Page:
Monday, October 29, 2007

A-Rod is great, so is ... ?

First things first, I have to make good on a threat made yesterday where I said I’d post my recent articles on A-Rod’s opt out. I have actually written six (three very recently, and three over the last year), and I doubt I’ll stop there. Anyway, from most recent on down:

As a writer, I love Alex Rodriguez and Scott Boras--there’s never writer’s block when these two are in the news.

Anyway …

This is another rant about hard-core stat guys.

Bill James once wrote that as time passes a player’s stats would define his legacy. There’s some wisdom in that to be sure. After all, we know about how some players are overrated and others underrated. With the perspective time brings, we can get a better bead on who was truly talented and who just sucked up/were nasty to the media.

Fair enough.

However, when it comes time to assess a player’s Hall-of-Fame case many point to the numbers and say “This guy has HOF stats” and “this guy doesn’t have HOF stats.” One argument is “Yes, he had a great peak, but his counting numbers aren’t HOF calibre” while another is “He has HOF counting numbers but he wasn’t really dominant.” If a guy could mash, but was a DH, then he doesn’t belong, on the other hand, if he was an all-time great defensively but was a slightly above average hitter, then he’s out.

Obviously you want terrific all around players in Cooperstown but it hasn’t worked like that--ever. Harmon Killebrew is a no-questions-asked HOFer but was a menace with the glove; had he been a full-time career DH and not costing his teams runs with his defense, well it’s a tougher sell since he didn’t play in the field. It seems that costing your team runs defensively has more merit than being a DH and costing your club nothing with the leather. Ozzie Smith was a good hitter for a shortstop of his era and was one of the greatest glovemen ever, yet he doesn’t hit like A-Rod, Derek Jeter or Cal Ripken so now he’s suspect. Those privileged to watch “Killer” or “The Wizard of Oz” generally feel they both belong.

The stats tell us one thing, but not everything. Cooperstown is about greatness, not achieving certain statistical milestones. After the passage of time, we may look back at the numbers--since that’s all that is left to examine his case--and say “Those are pretty good numbers but not good enough for the Hall.”

There's a guy who at the present time is a beast with the lumber; a feared player, a key cog on a great team, the go-to-guy when a big hit is needed and usually comes through. For those who watched his career live, there were no doubts that he has been great. Before we proceed further, I am not saying this player is of this moment, a qualified Hall of Famer... but he is a lot closer, in my opinion, than most people think. What he has done over the last five years is display a greatness that is characteristic of bona fide Hall of Fame players. He has many years to still add to the traditional numbers but make no mistake--his play has been epic.

I know it’s going to be a little odd to use stats in an article about how it’s not always about the numbers however it shows the level he has played it is worthy of a developing great. His reputation is based on merit--not hype.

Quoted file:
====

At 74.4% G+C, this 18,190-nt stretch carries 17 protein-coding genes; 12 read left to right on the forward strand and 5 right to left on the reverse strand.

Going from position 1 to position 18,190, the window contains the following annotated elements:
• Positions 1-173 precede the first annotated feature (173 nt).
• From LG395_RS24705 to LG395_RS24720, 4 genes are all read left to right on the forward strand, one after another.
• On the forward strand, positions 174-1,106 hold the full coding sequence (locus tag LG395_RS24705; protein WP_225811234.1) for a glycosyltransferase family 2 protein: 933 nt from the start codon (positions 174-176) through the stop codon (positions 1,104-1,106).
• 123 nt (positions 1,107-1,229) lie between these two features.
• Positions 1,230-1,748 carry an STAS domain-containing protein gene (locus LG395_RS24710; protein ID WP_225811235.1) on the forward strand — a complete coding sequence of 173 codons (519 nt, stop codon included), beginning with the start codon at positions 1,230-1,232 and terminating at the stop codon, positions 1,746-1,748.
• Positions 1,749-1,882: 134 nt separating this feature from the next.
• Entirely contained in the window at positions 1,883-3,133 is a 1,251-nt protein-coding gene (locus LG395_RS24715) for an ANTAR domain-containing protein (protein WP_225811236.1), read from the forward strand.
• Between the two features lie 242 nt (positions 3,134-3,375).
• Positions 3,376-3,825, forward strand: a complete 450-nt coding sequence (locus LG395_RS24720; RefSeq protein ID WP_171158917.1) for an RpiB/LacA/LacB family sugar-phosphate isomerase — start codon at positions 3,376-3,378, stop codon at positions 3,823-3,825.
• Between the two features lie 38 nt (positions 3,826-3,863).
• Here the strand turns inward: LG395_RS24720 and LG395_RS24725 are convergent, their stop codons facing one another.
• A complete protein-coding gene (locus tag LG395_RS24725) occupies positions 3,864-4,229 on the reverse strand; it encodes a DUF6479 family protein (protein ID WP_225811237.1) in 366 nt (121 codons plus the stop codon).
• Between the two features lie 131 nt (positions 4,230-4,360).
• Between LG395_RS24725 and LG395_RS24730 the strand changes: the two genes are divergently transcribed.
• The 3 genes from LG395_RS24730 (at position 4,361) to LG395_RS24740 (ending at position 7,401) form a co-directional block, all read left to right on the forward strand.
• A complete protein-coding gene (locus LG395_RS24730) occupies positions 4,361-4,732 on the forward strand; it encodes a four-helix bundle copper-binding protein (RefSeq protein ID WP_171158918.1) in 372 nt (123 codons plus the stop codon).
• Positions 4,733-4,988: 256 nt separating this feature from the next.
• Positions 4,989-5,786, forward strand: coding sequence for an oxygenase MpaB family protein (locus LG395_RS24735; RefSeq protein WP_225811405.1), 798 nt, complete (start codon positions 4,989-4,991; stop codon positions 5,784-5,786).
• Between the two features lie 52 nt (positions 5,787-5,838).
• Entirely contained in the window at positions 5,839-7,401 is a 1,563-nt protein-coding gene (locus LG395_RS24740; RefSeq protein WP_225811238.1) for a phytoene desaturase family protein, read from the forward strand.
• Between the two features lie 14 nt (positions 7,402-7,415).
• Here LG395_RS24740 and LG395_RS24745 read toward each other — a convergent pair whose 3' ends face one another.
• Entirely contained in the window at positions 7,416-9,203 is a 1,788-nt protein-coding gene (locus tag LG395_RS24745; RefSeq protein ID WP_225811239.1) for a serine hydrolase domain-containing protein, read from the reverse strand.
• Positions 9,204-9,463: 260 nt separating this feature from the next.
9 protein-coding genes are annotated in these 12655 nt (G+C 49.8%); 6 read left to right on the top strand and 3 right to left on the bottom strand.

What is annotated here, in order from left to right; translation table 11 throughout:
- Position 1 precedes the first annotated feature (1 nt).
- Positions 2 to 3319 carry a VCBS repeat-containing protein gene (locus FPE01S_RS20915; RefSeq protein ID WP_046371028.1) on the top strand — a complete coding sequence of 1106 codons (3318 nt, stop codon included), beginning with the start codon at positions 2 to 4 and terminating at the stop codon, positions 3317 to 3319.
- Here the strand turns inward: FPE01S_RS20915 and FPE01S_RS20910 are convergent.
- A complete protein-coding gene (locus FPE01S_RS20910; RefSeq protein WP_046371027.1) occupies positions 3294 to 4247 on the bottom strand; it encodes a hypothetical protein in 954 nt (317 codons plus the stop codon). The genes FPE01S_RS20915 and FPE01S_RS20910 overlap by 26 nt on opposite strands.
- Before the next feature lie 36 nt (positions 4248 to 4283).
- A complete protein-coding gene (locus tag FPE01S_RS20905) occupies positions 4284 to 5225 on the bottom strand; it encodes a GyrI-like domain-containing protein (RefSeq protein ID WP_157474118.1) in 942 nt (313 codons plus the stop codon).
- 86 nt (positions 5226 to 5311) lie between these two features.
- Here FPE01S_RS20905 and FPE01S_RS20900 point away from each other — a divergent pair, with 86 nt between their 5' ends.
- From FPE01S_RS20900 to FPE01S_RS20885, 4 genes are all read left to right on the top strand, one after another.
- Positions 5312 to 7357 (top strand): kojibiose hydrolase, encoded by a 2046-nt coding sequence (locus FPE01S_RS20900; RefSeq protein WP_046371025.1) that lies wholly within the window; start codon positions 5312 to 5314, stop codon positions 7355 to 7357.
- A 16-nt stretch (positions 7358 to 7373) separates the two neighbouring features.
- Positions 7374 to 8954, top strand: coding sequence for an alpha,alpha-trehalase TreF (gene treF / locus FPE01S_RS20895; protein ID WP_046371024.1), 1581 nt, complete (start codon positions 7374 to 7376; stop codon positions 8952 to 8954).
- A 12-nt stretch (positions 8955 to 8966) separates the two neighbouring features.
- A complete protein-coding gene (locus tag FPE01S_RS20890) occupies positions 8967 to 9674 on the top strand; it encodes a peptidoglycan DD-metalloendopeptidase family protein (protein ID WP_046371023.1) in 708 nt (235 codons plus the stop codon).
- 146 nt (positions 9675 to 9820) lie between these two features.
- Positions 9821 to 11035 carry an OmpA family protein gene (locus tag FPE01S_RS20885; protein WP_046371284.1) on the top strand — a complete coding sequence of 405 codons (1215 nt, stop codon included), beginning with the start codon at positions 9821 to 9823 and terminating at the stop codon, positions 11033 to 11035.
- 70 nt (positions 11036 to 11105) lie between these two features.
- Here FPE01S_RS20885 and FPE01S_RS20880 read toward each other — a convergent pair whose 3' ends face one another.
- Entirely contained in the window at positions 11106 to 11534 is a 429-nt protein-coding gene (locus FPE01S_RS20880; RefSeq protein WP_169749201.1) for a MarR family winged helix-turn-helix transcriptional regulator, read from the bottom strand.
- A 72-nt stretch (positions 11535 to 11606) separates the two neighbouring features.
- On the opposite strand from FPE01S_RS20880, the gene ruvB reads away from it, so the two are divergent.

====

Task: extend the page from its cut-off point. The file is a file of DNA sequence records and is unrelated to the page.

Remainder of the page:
With the Boston Red Sox having won their second World Series in four years--something unthinkable after losing game seven of the 2003 ALCS in extra innings. Aaron Boone’s blast reinforced every bit of bad karma folks felt resided at Fenway Park. Since then a big part of the Red Sox success has come from David Ortiz--a player released unconditionally from the Minnesota Twins in 2002. The Red Sox took a flyer on him and including his previous three seasons in the Twin Cities has improved every year. Ortiz’s OPS+ over the last seven seasons are 101 (2000), 106 (2001), 120 (2002), 144 (2003), 145 (2004), 158 (2005), 161 (2006), 171 (2007).

He enjoyed a solid first year in Boston and while he was an unremarkable hitter in the playoffs in the early part of his career the 2003 ALCS, despite the crushing loss to their arch rivals, gave a demonstration of what was to come (.269/.367/.538; 2 HR 6 RBI).

His aggregate totals of his five-year stint at Fenway are superb (.302/.403/.612) and despite being a DH is probably looking at his fifth straight top-5 finish in MVP voting. In helping the Red Sox win two Fall Classics, Ortiz in his last 31 post-season games mashed like Barry Bonds on steroids (.381/.500/.735--.321/.441/.571 in the World Series) with 9 HR, 31 runs scored and 30 RBI in just 113 AB. To put that into some kind of context, over a full ‘David Ortiz’ season he’s scored 155 runs, hit 45 HR with 150 RBI. In reality, when October rolls around, his bat morphs into Alex Rodriguez circa 2007 regular season.

Two rings, a post-season legend, a monster in the 162 with a career 266 HR at age 31. Yes, A-Rod has almost doubled that at the same age. With his opt out from his Yankee contract Rodriguez will be known simply as a mercenary despite his magnificent career and nobody knows which team’s logo he’ll wear on his Hall of Fame plaque. Over time, when folks are looking at the numbers, Alex Rodriguez will seem like a slam-dunk while folks debate whether Big Papi has the counting stats or a long enough peak and his DH-ing will be held against him.

For those of us who were around in 2007 we’ll remember these five years…

Regular season (2003-2007)

David Ortiz: .302 .403 .612 208
Alex Rodriguez: .302 .391 .578 220

Post season (2004-2007)

David Ortiz: .381 .500 .735 9
Alex Rodriguez: .245 .343 .380 4

World Series (2004-2007)

David Ortiz: .321 .441 .571 1
Alex Rodriguez: .000 .000 .000 0

…and wonder if the right guy got the $30 million a year contract and why one is an inner-circle Hall of Famer and the other a prolonged debate whether he even deserves consideration.

Best Regards


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